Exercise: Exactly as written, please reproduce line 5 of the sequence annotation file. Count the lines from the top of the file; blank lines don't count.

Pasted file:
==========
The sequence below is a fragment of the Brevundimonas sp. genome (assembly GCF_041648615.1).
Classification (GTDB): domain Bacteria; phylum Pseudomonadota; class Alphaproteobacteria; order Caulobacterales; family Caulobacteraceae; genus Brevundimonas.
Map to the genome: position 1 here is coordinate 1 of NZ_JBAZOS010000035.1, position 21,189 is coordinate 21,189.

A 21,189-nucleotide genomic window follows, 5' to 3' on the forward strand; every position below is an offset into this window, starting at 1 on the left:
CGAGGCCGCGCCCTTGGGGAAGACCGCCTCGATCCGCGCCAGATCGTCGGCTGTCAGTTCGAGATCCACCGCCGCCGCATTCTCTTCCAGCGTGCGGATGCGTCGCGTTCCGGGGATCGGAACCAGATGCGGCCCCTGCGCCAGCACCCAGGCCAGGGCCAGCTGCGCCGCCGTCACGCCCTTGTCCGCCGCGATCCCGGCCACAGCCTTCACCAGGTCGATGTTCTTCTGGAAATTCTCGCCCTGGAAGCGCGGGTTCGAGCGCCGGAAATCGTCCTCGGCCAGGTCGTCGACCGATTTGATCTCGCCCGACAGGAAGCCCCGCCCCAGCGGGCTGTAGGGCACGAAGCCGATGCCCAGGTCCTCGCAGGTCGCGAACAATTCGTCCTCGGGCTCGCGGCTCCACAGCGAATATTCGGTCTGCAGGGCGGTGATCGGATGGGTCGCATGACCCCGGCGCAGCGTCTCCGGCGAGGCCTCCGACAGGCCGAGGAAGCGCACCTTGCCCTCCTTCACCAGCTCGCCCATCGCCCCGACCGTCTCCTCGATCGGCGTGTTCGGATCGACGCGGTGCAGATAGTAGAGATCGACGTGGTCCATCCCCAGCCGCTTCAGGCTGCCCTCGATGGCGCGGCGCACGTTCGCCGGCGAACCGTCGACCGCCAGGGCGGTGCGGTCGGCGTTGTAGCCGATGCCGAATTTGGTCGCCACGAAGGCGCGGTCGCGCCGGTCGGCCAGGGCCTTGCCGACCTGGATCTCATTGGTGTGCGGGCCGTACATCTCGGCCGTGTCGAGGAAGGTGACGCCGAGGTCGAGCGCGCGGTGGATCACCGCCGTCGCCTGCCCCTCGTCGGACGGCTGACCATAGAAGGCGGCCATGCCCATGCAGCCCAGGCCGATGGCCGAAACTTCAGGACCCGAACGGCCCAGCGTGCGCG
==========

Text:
CGAGGCCGCGCCCTTGGGGAAGACCGCCTCGATCCGCGCCAGATCGTCGGCTGTCAGTTCGAGATCCACCGCCGCCGCATTCTCTTCCAGCGTGCGGATGCGTCGCGTTCCGGGGATCGGAACCAGATGCGGCCCCTGCGCCAGCACCCAGGCCAGGGCCAGCTGCGCCGCCGTCACGCCCTTGTCCGCCGCGATCCCGGCCACAGCCTTCACCAGGTCGATGTTCTTCTGGAAATTCTCGCCCTGGAAGCGCGGGTTCGAGCGCCGGAAATCGTCCTCGGCCAGGTCGTCGACCGATTTGATCTCGCCCGACAGGAAGCCCCGCCCCAGCGGGCTGTAGGGCACGAAGCCGATGCCCAGGTCCTCGCAGGTCGCGAACAATTCGTCCTCGGGCTCGCGGCTCCACAGCGAATATTCGGTCTGCAGGGCGGTGATCGGATGGGTCGCATGACCCCGGCGCAGCGTCTCCGGCGAGGCCTCCGACAGGCCGAGGAAGCGCACCTTGCCCTCCTTCACCAGCTCGCCCATCGCCCCGACCGTCTCCTCGATCGGCGTGTTCGGATCGACGCGGTGCAGATAGTAGAGATCGACGTGGTCCATCCCCAGCCGCTTCAGGCTGCCCTCGATGGCGCGGCGCACGTTCGCCGGCGAACCGTCGACCGCCAGGGCGGTGCGGTCGGCGTTGTAGCCGATGCCGAATTTGGTCGCCACGAAGGCGCGGTCGCGCCGGTCGGCCAGGGCCTTGCCGACCTGGATCTCATTGGTGTGCGGGCCGTACATCTCGGCCGTGTCGAGGAAGGTGACGCCGAGGTCGAGCGCGCGGTGGATCACCGCCGTCGCCTGCCCCTCGTCGGACGGCTGACCATAGAAGGCGGCCATGCCCATGCAGCCCAGGCCGATGGCCGAAACTTCAGGACCCGAACGGCCCAGCGTGCGCG